In other words, a statist tyranny and enforced monopoly to enslave the sheeple.

  133. 133
    gwangung says:

    That’s a good point, but I would like to think we’re all realistic enough to accept no form of governance or economics would ever work in a pure form, not libertarianism, not capitalism, not liberalism, not conservatism or whatever ism you want to include, including the social kind. We have to work to create a blend of everything that takes the best traits of each while minimizing the negatives of the others.

    Well, I think you’re realistic enough (and I’m not being snarky here); that is, indeed, my preferred method.

    However, others are demonstrably nowhere near as pragmatic. And I think a couple of them got elected Senators this month. I do not think it’s using straw man techniques to attack people who seriously think the private sector handled problems of civil rights in the South.

  134. 134
    chopper says:

    @Comrade Kevin:

    dang, i remember those guys. friends with one of em. shit, they rule.

  135. 135
    John-David says:

    @Hob:

    If that’s supposed to be sarcasm… do you understand that we’re talking about short-term contracts

    Emphasis yours. And you may consider 5 years to be short-term, but I certainly don’t. 5 years is more than enough time to put the other trash companies out of business due to no customers. That’s why monopolies are bad.

  136. 136
    Midnight Marauder says:

    @Fluffy:

    And, BTW, if only one provider is legally permitted to provide a service, um, yeah – that’s called a monopoly. And “I find it additionally amusing” that if a company obtains, not even a monopoly, but merely a dominant market position, through open competition, progressives take a dump in their pants about it, but if monopolies are created by the police power, that’s a beautiful example of democracy in action.

    What a collection of nonsense. The “monopoly” created by the “police power” was a competitive process that saw numerous providers submit bids in an entirely public process. I mean, we are literally talking democracy in action, including the salient point that this “single issue generated a nearly five-hour public hearing and council debate that went past midnight.”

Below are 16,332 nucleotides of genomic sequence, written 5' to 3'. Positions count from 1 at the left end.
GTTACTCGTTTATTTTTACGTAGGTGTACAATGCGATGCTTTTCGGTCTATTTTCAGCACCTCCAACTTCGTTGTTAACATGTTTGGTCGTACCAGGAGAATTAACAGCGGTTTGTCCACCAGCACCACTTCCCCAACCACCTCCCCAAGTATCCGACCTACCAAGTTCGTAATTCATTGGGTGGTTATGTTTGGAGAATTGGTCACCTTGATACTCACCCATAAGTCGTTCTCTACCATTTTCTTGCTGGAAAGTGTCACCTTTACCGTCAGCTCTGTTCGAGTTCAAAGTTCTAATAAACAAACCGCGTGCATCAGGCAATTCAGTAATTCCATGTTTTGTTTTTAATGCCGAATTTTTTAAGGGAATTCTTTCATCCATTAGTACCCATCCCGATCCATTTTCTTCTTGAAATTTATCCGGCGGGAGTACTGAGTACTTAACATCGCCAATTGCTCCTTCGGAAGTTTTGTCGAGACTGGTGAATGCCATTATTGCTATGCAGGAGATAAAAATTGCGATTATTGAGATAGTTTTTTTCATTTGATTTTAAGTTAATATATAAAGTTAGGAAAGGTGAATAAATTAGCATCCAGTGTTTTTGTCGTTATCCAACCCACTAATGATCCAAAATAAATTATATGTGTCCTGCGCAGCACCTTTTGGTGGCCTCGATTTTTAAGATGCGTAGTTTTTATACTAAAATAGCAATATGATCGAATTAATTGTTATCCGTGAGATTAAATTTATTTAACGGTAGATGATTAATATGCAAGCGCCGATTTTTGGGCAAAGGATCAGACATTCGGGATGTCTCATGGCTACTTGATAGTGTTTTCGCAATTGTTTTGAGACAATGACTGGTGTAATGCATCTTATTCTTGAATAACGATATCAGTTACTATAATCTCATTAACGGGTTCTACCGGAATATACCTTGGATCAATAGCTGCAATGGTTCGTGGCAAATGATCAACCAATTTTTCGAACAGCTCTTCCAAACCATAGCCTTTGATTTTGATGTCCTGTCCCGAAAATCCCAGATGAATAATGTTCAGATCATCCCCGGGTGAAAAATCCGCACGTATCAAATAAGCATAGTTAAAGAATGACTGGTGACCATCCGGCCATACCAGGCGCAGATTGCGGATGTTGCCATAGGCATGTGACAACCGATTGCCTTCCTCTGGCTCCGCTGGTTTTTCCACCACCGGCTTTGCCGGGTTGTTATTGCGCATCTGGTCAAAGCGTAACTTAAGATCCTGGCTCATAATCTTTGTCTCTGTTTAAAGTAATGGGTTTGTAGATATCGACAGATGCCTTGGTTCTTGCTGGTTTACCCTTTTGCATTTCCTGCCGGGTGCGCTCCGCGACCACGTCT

Yeah, we’re talking about a regular fucking police state in this case, most definitely.

  137. 137
    C. Gallager says:

    Here’s our friend Fluffy’s comment at Reason:

    Who told this fuckwad that I had any interest in “small-d democracy” or “subsidiarity” or any other buzzword some granola bitch he fucked in college taught him?
    You can talk me into advocating democracy for decision-making in joint enterprises that must be joint by their very nature and where satisfactory individual action and discretion is absolutely impossible. Since in plenty of communities across the US, individual property owners contract with the garbage collector of their choice without any ill effects, we can know for a certainty that it was not, in fact, absolutely impossible for that to be done in this case. So fuck the town council and fuck small-d democracy.

  138. 138
    me says:

    @jimmiraybob:

    1) to implement a curbside recycling program, and
    2) to reduce truck traffic on city streets, thereby reducing air emissions and enhancing public safety.

    Which is reasonable to everyone except those who do extra driving on Earth Day just to say fuck you to Al Gore.

  139. 139
    Ash Can says:

    @Fluffy:

    If my town council suddenly decided to make that illegal, and to require me to use a municipal service, why would I like that?

    It’s called convenience. Take off your hairshirt and try it sometime.

  140. 140
    gwangung says:

    5 years is more than enough time to put the other trash companies out of business due to no customers.

    Well, if you’re an idiot at running a large business.

    Hm. We do seem to have a lot them running corporations these days.

  141. 141
    cleek says:

    @srv:
    there’s a “Categories” picker on the left side. “Pie Filters” is in there.

    here’s the direct link

  142. 142
    slag says:

    @John-David: If a company looked at its books and said to itself, “If we lose this contract, we’ll be out of business in 5 years,” then maybe it should have put in a lower bid. It is the free market, after all.

  143. 143
    Midnight Marauder says:

    @John-David:

    Emphasis yours. And you may consider 5 years to be short-term, but I certainly don’t. 5 years is more than enough time to put the other trash companies out of business due to no customers. That’s why monopolies are bad.

    I think this comment should also have been directed at you.

    @Judas Escargot:

    Strawman: No one’s requiring you to use the municipal service in this case. You’re still free to pay someone else to take your trash away, if you insist on it.

  144. 144
    Poopyman says:

    @jimmiraybob: What the hell are you doing by presenting actual reportage in blog comments? That is simply not done!

  145. 145
    cleek says:

    @Fluffy:

    If my town council suddenly decided to make that illegal, and to require me to use a municipal service, why would I like that?

    because it would likely be cheaper, would cause less wear and tear on the roads, would be quieter, would cause less truck traffic, would cause less truck pollution, etc..

    if you don’t like the way it turns out, you convince the board to terminate the contract and find a different way. or, if that doesn’t work, you could try to elect a new board who will listen. you know, just like every other elected body…

    what you don’t do is march around screaming about SOSHALLIZIM! and TRYANNY and CENTRAL PLANNING, because that’s fucking stupid.

  146. 146
    Hob says: